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Sheridan from Cavan, an Essay by Maeve McCormack

‘That’s the house where General Philip Sheridan was born’ my mother would proclaim on the monthly Sunday trip to Killinkere. She was proud to share the parish with the Cavan man who was a career officer in the American Army, during the American Civil War. To me, he was an exotic hero that had come from a now ruined, roofless stone house. For the four children in the back of a 1969 Ford Cortina (blue, with white roof), it heralded the last outpost of the journey for Dublin that had started after early mass and ticked off each colonial landmark in order of appearance. The Royal Canal, the house of the President (built for the Viceroy), the spell it either way town of Navan (in Royal Meath), and Virginia, the planter town named after the Virgin Queen. Turn off here, pass Sheridan’s birthplace, then it was Killinkere, and Granny’s house. I wondered why you’d put a plaque on an empty house, and why his family did not live there anymore. Year by year, arguments began to come from the four children in the back seat. The house was an unoccupied stone cottage, with a plaque to himself on it. The road was narrow enough and the car slow enough to read the inscription clearly. ‘The birthplace of General Philip H Sheridan 1830 to 1888’. It says it was erected in 1969 by the ‘Department of Irish Veterans of WW1 of the USA. Inc.’

As the journeys clocked up, I began to make the connection with the American Army as I knew it. This army of dusty bugle bearing heroes, Matinee Cowboys and Indians, John Wayne movies, where the Indians were the baddies, and when called up or needed, the army would ride in to the aid lovely white cowboys and their pretty wives to save their farms. The same weekly story as we sat down to chew our way through a Sunday matinee, after the trip to the shop for sweets.

We humored our mother, but this humoring evaporated as we got older. The seventies progressed, and rumbling started in the back of the car. Older siblings grew into wise, judgmental teenagers. Muttering about do you know what he did? I was still wondering how such a famous man could ever live in such a small, old house, not yet old enough to make that connection, politics or history was over my head. It was just a landmark, with some vague connection to John Wayne. There would be guffaws from my brother as he scoffed at the house and scoffed at the General. How do you know he was even born there? Maybe he was born in Killinkere, maybe he was born on the boat on the way to America, maybe he was born in America. I argued for what I believed was the case of truth – if there was a plaque to confirm it, his parents must have put it up and of course it was true. I still had a bit of catching up to do on the concept of time and generations, and false news and revisionist history were yet to be recognised by any of us.

While he may have fought against the Confederate pro-slavery forces, Sheridan was far from a hero in today’s terms. Guilty of war crimes against civilians, leaving them homeless and starving, and, later, genocide against the Native American population. He supposedly said ‘The only good Indians I ever saw were dead.’ This was paraphrased into ‘The only good Indian is a dead Indian’.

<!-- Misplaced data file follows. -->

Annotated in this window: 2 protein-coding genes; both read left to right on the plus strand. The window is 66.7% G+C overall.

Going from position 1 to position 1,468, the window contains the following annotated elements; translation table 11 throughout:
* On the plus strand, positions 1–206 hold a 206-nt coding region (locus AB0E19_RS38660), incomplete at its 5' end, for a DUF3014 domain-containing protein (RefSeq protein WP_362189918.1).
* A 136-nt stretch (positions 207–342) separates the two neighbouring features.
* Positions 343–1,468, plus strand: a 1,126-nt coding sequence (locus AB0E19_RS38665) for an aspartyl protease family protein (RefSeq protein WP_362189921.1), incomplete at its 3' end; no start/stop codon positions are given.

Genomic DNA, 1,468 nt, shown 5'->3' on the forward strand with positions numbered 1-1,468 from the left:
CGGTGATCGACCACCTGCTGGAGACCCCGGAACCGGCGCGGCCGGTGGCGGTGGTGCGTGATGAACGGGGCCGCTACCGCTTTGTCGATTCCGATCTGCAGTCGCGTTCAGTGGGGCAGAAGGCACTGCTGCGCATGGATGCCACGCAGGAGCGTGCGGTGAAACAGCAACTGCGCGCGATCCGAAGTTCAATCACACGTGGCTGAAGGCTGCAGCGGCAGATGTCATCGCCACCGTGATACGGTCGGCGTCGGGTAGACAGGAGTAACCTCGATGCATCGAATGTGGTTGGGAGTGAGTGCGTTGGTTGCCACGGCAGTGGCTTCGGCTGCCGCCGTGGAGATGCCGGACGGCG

Each day, whether I like it or not, I catch up a bit with the real world. At least I think I do. My opinion of Gen P Sheridan has changed completely. I see him as a career soldier, a New World Colonizer, committing war crimes in the name of freedom in the American Civil War, then afterwards carrying out acts of genocide while clearing the ‘wilderness’ now known as Yellowstone Park, of its native American hunter-gatherer population. To this day the visitors to Yellowstone National Park are not told of the original hunter-gathers that lived in this ‘wilderness’.

The last time I passed by the house it was derelict and overgrown, regressing to an Irish-style wilderness. Driving by with my partner and children I automatically registered the outpost. My husband nearly fell out of the car with speechlessness. Did I know who this man was? Did I know what he was responsible for? His knowledge of the man was from the extensive reading he had done around American Native Cultures and Sheridan’s role in their genocide. He was spelling it out for me. I listened and nodded.

My mother’s brother was called Philip, my nephew in Brazil is called Philip. I’m glad neither of them are Sheridan. But what if they were? We are not responsible for our ancestor’s sins. I look at my mother. She did not argue with us. What would she have achieved by facing off a gang of self-righteous teenagers who are out to make the world right for everyone. Sometimes it’s better just to listen. In later years, my mother used to recommend books to me about native Americans. I don’t recall her ever openly condemning General Philip Sheridan, but she knew her children’s and grandchildren’s opinions and did not challenge them. She re-educated herself privately and quietly, trusting us to find our own way of dealing with Irish histories. She taught me to listen.


Maeve McCormack was born in Dublin, Ireland and crossed the country in 1992 to settle in Sligo, beside the Atlantic Ocean. Her short stories, non-fiction and poetry have been published/commissioned across The Honest Ulsterman, Scrimshaw Journal (Issues 1 and 2), The Wexford Bohemian and the Sligo Brid Festival. She started writing in 2005 with a local writer’s group.  In 2020, she focused further on developing her writing by undertaking a fulltime Bachelor (Hons) in English Writing and Literature, at Atlantic Technological University. She writes in contemporary Irish settings, heavily influenced by place and past.


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